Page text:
UTA researcher wins NIH grant to build new technology for quicker diagnosis of heart failure

A UTA researcher will use a National Institutes of Health grant to build new imaging technology that will study blood vessel function in patients with heart failure that could lead to quicker diagnosis and life-saving treatment.

Michael Nelson, an assistant professor of kinesiology and principal investigator of this new project, will work on the $441,000 NIH grant with two other faculty members - Mark Haykowsky, the college's Mortiz Chair in Geriatrics, and Fenghua Tian, a faculty research associate in the Department of Bioengineering - to develop a device to study how oxygen is delivered to skeletal muscles and how those muscles utilize that oxygen.

"There's no technology like this available," said Nelson, who has helped bring in more than $1 million in grants since joining UTA two years ago. "I think one of the reasons why this application was successful is because no one else is doing anything like this. The scientific community has been studying oxygen delivery or oxygen utilization in isolation for some time, but no one has been able to simultaneously study both of these endpoints in the same patient, especially not non-invasively. This will be the first study to assess both sides of the equation at the same time in a clinical setting."

He said the technology will use laser light to track the movement of red blood cells in muscles as well as the oxygen content of the muscle itself. The team plans to develop both the hardware and software in the first year of the grant so that they can begin doing patient studies quickly thereafter.

Once developed, the technology will be applicable to a wide range of diseases and health conditions. The researchers will focus on patients with heart failure in this project because, despite the name of the diagnosis, these patients also have severe limitations in their peripheral blood vessels and skeletal muscles.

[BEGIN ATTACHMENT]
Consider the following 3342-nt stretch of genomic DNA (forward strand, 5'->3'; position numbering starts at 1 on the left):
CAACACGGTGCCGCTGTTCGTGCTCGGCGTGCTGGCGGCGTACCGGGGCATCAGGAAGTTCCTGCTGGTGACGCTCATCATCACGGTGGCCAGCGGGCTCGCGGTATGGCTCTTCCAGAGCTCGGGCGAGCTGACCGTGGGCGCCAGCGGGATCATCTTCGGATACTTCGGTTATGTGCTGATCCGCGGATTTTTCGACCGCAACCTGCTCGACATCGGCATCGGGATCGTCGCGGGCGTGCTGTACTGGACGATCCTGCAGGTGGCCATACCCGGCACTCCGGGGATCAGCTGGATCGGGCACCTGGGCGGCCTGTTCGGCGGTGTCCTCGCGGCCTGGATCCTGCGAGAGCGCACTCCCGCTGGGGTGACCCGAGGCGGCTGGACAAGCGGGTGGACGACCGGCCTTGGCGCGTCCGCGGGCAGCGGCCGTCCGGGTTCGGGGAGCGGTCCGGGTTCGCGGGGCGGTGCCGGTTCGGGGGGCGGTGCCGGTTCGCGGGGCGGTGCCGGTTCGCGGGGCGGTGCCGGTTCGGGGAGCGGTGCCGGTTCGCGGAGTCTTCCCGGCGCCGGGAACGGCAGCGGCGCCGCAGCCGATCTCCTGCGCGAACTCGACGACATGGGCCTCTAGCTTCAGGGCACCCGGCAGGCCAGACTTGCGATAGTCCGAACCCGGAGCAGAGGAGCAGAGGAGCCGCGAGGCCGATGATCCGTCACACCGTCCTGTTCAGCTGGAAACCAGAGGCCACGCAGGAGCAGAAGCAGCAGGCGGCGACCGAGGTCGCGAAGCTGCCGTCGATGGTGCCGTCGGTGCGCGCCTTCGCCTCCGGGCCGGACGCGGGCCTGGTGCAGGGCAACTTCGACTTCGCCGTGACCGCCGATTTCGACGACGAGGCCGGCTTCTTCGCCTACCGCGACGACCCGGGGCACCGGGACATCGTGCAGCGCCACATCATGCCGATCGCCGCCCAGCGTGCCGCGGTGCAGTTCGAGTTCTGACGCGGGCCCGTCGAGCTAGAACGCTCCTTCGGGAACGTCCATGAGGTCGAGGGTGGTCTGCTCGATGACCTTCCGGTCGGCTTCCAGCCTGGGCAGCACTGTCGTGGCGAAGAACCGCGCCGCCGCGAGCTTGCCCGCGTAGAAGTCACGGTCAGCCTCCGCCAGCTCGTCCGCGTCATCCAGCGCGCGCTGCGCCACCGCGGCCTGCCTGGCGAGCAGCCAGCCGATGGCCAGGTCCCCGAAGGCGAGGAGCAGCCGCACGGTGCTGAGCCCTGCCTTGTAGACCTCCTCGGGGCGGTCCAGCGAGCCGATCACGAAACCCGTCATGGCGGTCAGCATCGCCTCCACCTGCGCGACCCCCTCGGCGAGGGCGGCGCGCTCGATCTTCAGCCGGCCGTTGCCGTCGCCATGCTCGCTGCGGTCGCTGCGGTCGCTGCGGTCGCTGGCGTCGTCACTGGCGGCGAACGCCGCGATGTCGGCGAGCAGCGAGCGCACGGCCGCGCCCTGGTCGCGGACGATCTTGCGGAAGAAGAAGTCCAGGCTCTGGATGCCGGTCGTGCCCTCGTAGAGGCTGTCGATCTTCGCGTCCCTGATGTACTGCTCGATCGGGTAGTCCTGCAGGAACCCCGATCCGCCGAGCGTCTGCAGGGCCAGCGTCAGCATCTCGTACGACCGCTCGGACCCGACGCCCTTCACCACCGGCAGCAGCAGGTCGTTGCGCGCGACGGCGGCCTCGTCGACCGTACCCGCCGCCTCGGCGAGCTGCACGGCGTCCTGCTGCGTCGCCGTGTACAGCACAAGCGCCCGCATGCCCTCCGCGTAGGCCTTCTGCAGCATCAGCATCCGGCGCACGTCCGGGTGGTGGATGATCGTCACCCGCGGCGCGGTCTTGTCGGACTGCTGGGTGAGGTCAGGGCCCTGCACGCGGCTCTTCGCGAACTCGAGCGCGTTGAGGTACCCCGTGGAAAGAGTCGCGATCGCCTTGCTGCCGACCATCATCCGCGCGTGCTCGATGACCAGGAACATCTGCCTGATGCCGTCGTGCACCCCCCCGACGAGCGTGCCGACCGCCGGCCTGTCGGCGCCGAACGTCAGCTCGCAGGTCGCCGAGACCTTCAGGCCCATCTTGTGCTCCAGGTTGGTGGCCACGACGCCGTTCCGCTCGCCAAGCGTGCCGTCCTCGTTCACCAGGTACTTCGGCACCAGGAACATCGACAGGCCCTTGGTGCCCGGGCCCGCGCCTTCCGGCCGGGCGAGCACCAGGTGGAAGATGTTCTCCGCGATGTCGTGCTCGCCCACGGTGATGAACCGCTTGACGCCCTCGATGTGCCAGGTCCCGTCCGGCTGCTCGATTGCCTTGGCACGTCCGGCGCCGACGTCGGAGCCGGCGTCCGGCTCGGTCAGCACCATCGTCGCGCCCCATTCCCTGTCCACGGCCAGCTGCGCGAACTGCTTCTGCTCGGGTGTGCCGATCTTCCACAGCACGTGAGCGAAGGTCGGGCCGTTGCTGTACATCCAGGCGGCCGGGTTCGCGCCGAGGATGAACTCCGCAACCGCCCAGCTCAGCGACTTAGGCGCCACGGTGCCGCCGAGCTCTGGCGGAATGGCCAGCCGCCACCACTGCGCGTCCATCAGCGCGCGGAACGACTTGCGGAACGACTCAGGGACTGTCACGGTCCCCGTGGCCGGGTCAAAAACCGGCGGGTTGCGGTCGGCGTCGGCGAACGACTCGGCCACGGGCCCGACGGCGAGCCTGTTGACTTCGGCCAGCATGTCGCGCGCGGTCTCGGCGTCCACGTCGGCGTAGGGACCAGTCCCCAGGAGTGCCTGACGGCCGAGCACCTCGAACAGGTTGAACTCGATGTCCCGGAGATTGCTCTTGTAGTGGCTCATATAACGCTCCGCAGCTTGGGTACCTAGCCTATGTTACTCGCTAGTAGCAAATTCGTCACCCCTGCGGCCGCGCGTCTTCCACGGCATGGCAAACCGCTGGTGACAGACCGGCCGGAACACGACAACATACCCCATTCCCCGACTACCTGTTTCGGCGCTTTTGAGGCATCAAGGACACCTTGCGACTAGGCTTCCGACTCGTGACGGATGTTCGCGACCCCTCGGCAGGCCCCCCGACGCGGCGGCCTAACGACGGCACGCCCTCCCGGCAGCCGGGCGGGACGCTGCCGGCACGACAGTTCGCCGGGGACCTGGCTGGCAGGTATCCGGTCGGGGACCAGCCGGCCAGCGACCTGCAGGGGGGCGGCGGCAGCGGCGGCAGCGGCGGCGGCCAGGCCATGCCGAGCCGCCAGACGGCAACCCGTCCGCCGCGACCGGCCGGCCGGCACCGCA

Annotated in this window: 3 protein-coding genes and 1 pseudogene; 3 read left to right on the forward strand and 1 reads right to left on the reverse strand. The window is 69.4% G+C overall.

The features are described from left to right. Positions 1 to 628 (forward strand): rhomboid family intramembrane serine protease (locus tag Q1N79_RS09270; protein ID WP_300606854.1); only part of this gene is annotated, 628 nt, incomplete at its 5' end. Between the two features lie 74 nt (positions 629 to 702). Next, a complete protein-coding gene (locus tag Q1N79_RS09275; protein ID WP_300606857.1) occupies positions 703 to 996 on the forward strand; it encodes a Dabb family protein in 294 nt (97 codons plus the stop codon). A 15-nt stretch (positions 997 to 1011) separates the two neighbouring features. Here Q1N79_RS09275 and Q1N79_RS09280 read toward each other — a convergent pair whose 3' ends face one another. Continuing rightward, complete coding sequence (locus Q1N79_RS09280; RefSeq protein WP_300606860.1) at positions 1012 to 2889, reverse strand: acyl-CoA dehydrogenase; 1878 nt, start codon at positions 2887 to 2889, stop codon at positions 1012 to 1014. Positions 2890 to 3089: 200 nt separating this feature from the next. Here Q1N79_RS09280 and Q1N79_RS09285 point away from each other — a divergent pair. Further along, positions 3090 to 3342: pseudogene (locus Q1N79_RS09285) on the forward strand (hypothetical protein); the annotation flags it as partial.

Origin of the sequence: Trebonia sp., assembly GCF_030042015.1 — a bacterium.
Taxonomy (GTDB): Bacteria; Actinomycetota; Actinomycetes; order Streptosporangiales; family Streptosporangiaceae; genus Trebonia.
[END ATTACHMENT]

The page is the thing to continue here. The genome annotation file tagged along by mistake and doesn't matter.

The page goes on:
"If the muscles are not utilizing oxygen or getting enough oxygen it could contribute to exercise intolerance," Nelson said. "By using this technology we will be able to pinpoint specific problems in the periphery and identify new therapeutic targets."

Anne Bavier, dean of UTA's College of Nursing and Health Innovation, said the outcome of this study could be transformative for cardiovascular care.

"For too long people have focused on the heart when it comes to these ailments. But Mike's research so far shows that some of the problems must lie in the muscles. This could strike a big blow for improving health care nationally and globally," said Bavier, who noted that improving health care and the human condition is one of the four themes of UTA's strategic plan. "There are plenty of drugs to help treat patients with heart failure, but which one is the best option? I believe this technology has the potential to address this problem by giving clinicians the tools and insight to define therapeutic targets."

In recent years, the college has been steadily transforming into an important destination for health care research, attracting many leading health care scholars. With the influx of these scholars has come a significant increase in research grants. The college now has nearly $8 million in active research grants, up 45 percent from the previous year.

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